January 09, 2005

"Blogging, Journalism & Credibility"

"Blogging, Journalism & Credibility" is a conference, well, I'll quote:

... an invitation-only conference to be held on January 21st and 22nd, 2005 entitled "Blogging, Journalism and Credibility: Battleground and Common Ground." The conference, which will bring together a select group of thoughtful bloggers and journalists, is being organized by the Berkman Center for Internet and Society at the Harvard Law School, the American Library Association's Office of Information Technology and the Shorenstein Center on the Press, Politics and Public Policy at Harvard's Kennedy School of Government.


To both journalism and blogging, credibility is essential. What are the areas of common ground shared by these very different approaches to handling news and information? Can journalists who also blog do their work without conflicting standards? Might bloggers adopt standards and a transparency that will elevate their credibility? Our purpose is to bring together a small group of smart and thoughtful people to ponder these and other related issues, which will result in a published report and - we hope - will mark the beginning of an on-going and very important dialogue.

The subject matter of the conference has been, err, "controversial", given the issues of "credibility", and the background of the participants. I summarized the problem in the following well-received comment:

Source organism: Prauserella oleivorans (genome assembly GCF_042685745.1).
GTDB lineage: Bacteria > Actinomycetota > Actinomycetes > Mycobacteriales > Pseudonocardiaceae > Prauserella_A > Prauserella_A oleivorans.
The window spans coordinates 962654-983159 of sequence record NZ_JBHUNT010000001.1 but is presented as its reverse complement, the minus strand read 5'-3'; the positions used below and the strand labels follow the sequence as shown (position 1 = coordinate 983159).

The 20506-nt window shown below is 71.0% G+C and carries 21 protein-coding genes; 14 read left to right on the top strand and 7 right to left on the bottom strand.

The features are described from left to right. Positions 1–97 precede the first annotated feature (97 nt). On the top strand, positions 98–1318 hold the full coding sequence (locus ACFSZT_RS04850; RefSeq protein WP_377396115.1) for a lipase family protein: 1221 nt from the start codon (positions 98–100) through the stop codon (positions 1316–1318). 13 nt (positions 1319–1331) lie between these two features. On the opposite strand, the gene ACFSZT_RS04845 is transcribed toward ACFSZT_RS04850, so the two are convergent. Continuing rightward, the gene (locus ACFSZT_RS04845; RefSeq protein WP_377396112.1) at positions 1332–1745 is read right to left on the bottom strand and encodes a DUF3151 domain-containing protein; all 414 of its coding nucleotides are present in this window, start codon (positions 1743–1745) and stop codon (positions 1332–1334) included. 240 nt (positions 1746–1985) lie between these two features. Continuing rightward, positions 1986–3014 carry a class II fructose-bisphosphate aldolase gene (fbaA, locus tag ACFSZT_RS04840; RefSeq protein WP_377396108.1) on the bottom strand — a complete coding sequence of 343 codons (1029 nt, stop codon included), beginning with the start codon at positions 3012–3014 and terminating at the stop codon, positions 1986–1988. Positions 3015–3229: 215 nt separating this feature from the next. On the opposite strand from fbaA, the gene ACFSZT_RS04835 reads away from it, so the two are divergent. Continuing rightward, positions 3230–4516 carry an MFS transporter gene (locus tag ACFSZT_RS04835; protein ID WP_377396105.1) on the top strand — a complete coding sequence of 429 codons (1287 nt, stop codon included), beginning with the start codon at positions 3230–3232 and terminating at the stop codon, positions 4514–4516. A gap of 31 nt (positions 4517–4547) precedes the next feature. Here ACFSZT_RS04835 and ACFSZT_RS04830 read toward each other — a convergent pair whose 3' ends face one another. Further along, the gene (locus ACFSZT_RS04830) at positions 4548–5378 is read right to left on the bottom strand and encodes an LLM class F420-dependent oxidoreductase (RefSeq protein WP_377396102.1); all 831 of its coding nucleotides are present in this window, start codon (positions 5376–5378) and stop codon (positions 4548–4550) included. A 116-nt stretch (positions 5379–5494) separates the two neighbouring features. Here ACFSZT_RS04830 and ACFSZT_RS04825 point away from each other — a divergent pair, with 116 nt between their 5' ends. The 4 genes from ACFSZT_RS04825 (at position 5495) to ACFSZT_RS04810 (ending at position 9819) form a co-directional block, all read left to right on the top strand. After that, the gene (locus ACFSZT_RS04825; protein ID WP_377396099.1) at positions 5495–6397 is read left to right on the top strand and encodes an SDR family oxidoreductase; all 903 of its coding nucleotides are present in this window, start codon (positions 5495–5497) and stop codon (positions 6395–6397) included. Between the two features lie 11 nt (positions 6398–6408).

It was all about cats
and their habitats
But they only invited
the dogs and the rats

[Not original with me, I read it somewhere]

I think the issue which some critics are exploring is that the speaker's list, overall, doesn't seem to have anyone who has to struggle for credibility. All names which I recognize are well-ensconced "club members", the sort of people who already have institutional validation as academics and/or journalists. They *are already considered* "credible", in a professional sense. This doesn't mean their reflections on the topic are wrong, but it might make the collective exploration somewhat limited, as a factual matter.

If the purpose is to puff the participants resumes, well, *shrug*, I suppose that's not a bad thing in itself, and there's not a whole lot for anyone else to say beyond pointing it out.

[Disclosure/disclaimer - although the suggestion that I should have an affiliation with the Berkman Center is sometimes raised by uninformed or well-intentioned people, realistically the chance of that happening these days is zero.]

By Seth Finkelstein | posted in journo , webcred | on January 09, 2005 11:59 PM (Infothought permalink) | Followups
Seth Finkelstein's Infothought blog (Wikipedia, Google, censorware, and an inside view of net-politics) - Syndicate site (subscribe, RSS)

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